Being nature positive at the University of Greenwich


Find out more about our work to protect the natural world and support nature on our doorstep during February and our ‘Green Greenwich’ campaign

Protecting the world’s natural environment is essential for our survival as a species.Butterfly

At the University of Greenwich, we are proud to be recognised for our ambitious sustainability work and to undertake world-leading research to help protect nature, while supporting livelihoods in the UK and in many parts of the developing world.

However, we’re also keen to do our part to protect the natural word closer to home, and to maximise the benefits of being nature positive for our students and staff.

According to the Mental Health Foundation, individuals with access to nature are also usually happier, calmer and more creative and focused. Time in nature is associated with lower levels of anxiety and depression, and those who spend time in nature are more likely to engage in sustainable endeavours such as recycling and seasonal eating.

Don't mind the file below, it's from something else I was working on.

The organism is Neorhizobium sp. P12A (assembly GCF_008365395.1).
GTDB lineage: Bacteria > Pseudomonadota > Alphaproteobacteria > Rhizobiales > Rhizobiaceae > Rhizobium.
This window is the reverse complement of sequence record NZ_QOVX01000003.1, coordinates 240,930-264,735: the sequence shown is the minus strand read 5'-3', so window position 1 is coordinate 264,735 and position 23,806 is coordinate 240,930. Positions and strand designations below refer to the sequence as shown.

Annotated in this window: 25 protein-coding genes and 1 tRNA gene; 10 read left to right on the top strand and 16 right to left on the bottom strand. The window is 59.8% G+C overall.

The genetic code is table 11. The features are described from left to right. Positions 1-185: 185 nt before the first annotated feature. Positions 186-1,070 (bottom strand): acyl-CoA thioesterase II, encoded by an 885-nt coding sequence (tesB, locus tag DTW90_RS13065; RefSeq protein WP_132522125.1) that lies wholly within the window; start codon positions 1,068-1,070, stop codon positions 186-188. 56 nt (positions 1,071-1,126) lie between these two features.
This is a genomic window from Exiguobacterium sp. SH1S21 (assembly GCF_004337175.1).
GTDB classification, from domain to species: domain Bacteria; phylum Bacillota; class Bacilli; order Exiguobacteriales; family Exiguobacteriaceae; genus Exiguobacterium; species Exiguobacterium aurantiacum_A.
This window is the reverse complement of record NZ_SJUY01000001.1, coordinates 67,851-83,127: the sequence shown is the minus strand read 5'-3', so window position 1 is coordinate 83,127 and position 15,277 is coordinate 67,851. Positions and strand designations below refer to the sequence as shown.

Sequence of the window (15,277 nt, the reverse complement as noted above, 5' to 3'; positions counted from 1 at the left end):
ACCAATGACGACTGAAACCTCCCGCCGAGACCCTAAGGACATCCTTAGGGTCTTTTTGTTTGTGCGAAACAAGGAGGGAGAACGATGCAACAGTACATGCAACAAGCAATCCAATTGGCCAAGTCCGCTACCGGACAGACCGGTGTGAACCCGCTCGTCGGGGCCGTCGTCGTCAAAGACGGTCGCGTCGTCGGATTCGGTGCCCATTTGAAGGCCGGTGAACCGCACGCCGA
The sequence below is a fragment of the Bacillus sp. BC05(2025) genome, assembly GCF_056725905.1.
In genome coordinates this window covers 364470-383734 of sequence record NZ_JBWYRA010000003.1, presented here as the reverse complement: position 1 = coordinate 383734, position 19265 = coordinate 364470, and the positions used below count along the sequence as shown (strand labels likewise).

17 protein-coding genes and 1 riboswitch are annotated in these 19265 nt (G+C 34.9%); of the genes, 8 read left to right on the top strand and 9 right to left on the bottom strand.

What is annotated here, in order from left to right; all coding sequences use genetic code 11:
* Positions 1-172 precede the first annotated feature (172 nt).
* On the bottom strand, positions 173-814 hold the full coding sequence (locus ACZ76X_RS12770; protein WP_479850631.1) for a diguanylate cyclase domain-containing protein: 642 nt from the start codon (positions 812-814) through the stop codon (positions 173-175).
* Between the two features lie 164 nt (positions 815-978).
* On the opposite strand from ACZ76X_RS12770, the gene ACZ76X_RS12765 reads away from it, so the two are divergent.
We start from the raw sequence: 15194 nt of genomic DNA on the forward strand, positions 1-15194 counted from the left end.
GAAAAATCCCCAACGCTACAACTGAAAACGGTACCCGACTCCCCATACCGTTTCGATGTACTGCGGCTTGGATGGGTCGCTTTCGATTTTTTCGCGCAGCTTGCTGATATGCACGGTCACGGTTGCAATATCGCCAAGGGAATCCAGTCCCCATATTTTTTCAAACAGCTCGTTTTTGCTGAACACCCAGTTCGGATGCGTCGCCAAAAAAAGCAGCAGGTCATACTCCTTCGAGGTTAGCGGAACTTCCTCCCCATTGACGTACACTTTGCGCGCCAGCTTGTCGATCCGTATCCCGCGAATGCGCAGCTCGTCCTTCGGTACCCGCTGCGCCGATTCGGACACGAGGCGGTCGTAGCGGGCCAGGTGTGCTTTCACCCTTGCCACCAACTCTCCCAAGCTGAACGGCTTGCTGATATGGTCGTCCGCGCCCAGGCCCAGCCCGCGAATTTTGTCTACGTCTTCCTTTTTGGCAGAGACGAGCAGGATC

Our three campuses boast an incredible 6.7 hectares of natural land (9 football pitches in size), which provide rich, valuable habitats to over 250 species, some of which are nationally protected. We also have amazing parks and green spaces near each campus.

Our Medway campus has extensive woodland, lawns, log piles, bat boxes and beehives, and is a peaceful place to enjoy the birds that live there.

At our Greenwich campus, we are establishing wildflower beds and pocket meadows. In our Stockwell Street building there are 14 landscape roof areas, with ponds, flower beds and trees. Occasionally there are even nesting ducks and foxes, living two floors above the street in the centre of Greenwich.

Our Avery Hill campus is surrounded by nature-rich meadows, hedges and ponds. It is home to the Avery Hill Edible Garden, with its extensive forest garden that not only grows fruit and nuts but is also home to hedgehogs, dormice, birds of prey and many species of birds.

The produce harvested in Avery Hill, including honey from our own hives of bees, is available to everyone, providing healthy eating options for students on a budget.

It is also open to the public to use and learn how to garden, with nature walks and nature focused guest lectures too.

To find out more visit: